Know your rights: can you afford your gambling activity?
Ellis Jones Solicitors welcomes guidance published by the United Kingdom Gambling Commission (“UKGC”), which considers “affordability” an important criterion to be taken into account by Gambling Operators to safeguard their customers from the risks of gambling. This is something which seems obvious, but which has not generally been effectively implemented by Gambling Operators, who, in our experience, have regularly allowed vulnerable customers to gamble far beyond their means.
This is part of a wider investigation and overhaul of the way in which the gambling industry in the UK is to operate, and we foresee and hope to welcome a number of other substantial and much needed changes in order to tighten up this area of the law and to protect those who are vulnerable.
Operators must interact with customers early on to establish appropriate and informed affordability thresholds to enable them to identify vulnerable customers at an appropriate stage.
In its Compliance and Enforcement Report 2019-2020 (“Report”) the UKGC has repeated its call to Gambling Operators to reassess their triggers’ framework when assessing player activity and individual customers’ disposable income levels. The requirement to maintain such a framework is a legal obligation pursuant to section 3.4.1 of the Social Responsibility Code (SRC) and this was clarified by the UKGC in its formal guidance for Gambling Operators in May 2020.
The UKGC draws on the importance for operators to make use of open source data when assessing affordability for UK customers. As such, reference is to be had to consumers’ true level of available income. This is to be determined on the basis of customers’ gross income. As at the date of the Report, median gross earnings for full-time employees in the UK were assessed as follows:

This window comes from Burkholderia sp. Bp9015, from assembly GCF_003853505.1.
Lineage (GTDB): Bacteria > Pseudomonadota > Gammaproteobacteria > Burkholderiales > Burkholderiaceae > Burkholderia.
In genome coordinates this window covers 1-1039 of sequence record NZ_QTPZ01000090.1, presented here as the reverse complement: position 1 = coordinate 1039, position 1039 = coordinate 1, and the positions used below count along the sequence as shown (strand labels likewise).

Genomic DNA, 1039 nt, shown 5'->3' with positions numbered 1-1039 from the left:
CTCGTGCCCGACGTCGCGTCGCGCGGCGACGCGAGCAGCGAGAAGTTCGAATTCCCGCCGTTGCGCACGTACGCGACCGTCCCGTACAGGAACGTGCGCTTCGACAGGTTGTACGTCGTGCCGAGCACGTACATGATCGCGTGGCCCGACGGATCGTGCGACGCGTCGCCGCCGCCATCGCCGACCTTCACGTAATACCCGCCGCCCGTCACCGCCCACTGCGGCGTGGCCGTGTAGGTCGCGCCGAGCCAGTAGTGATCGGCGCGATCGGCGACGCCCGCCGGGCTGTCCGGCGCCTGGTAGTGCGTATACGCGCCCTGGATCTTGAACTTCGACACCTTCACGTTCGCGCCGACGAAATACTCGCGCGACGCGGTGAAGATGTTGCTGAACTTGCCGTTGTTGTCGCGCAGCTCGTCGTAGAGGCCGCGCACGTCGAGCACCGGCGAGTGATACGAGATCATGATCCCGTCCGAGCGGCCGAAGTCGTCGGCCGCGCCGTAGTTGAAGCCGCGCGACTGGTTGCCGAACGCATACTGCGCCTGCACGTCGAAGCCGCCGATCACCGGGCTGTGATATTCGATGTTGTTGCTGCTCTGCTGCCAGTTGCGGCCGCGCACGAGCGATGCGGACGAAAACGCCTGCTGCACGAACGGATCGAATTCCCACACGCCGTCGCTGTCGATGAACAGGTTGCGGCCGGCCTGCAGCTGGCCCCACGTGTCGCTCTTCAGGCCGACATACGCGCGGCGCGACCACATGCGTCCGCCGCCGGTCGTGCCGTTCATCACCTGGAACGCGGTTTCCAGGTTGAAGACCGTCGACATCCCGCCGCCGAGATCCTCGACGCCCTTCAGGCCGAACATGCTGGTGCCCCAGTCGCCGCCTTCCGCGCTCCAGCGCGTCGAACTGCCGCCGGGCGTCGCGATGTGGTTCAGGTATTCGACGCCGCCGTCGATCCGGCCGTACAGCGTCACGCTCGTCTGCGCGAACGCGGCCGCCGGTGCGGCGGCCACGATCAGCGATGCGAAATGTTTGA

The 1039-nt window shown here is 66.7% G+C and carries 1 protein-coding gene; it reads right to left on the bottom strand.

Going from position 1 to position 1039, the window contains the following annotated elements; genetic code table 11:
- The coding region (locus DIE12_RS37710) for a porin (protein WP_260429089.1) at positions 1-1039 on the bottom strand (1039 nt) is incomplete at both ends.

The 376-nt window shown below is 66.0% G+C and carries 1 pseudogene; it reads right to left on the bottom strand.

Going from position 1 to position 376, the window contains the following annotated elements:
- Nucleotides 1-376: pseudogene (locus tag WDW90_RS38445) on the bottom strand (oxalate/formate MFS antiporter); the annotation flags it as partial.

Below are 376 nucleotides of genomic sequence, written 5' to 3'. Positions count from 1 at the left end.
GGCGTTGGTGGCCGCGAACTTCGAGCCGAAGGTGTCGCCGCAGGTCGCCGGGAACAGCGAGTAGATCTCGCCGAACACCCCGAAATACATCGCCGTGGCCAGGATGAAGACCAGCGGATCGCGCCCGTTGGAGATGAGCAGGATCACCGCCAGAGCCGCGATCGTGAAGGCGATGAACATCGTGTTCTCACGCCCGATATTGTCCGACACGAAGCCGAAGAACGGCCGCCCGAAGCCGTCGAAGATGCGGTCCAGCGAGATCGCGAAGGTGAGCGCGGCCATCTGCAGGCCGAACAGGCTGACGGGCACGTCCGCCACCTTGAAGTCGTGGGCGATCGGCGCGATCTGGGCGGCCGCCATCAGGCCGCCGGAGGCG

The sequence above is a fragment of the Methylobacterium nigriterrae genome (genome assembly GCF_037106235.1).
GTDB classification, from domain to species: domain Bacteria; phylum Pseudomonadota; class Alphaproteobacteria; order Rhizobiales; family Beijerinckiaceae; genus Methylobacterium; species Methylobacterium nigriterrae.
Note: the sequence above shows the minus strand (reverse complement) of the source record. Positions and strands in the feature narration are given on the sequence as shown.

- Managers, directors and senior officials: £862 (weekly); £45,000 (annually)
- Other: £585 (weekly); £30,500 (annually)
It has been recommended that customers wishing to spend above these levels should be asked to provide additional information such as payslips; P60s; tax returns or bank statements.
The above gross earnings are, of course, less expenses such as income tax; national insurance; mortgage/rent payments; telephone contracts; travel; food and utilities.
The Report makes clear that operators “must” interact with customers early on and set “adequate, informed affordability triggers”. As such, if customers are not being asked for affordability evidence ‘early on’, such omissions by operators may give rise to Social Responsibility and/or Money Laundering failings on the Operator’s part.
The level of interaction which should be maintained by your Gambling Operator
Under provision 3.4.1 of the UKGC’s Social Responsibility Code (SRC), gambling operators must currently interact with their customers in a manner which reduces the risks of harmful gambling.
In May 2020, the UKGC produced formal guidance for gambling operators to adhere to in relation to this requirement, in light of the increased risks resulting from the COVID-19 pandemic. Accordingly, operators must:
- Review all thresholds and triggers used to track vulnerability to ensure that they reflect changed financial circumstances;
- Review time indicators to capture play in excess of one (1) hour;
- Set additional or modify existing thresholds and triggers specific to new customers;
- Implement processes that ensure continual monitoring of customers;
- Conduct affordability assessments for individuals picked up by existing or new thresholds and triggers which indicate consumers experiencing harm;
- Prevent reverse withdrawal options; and
- Stop providing bonus offers or promotions to customers displaying indicators of harm.
How can Ellis Jones help you?
Ellis Jones has a specialist betting and gaming disputes team to assist anyone who feels they have been treated unfairly by gambling firms and/or lost money as a result. We have experience of dealing with and resolving matters in a number of different ways, and have been successful in recovering circa £2.5million for clients in recent times in relation to betting and gaming disputes. If you think that you have suffered losses as a result of a breach by a betting operator then please contact us on 01202 525333 or via email at firstname.lastname@example.org to discuss your case and how we may be able to assist you in recovering your losses.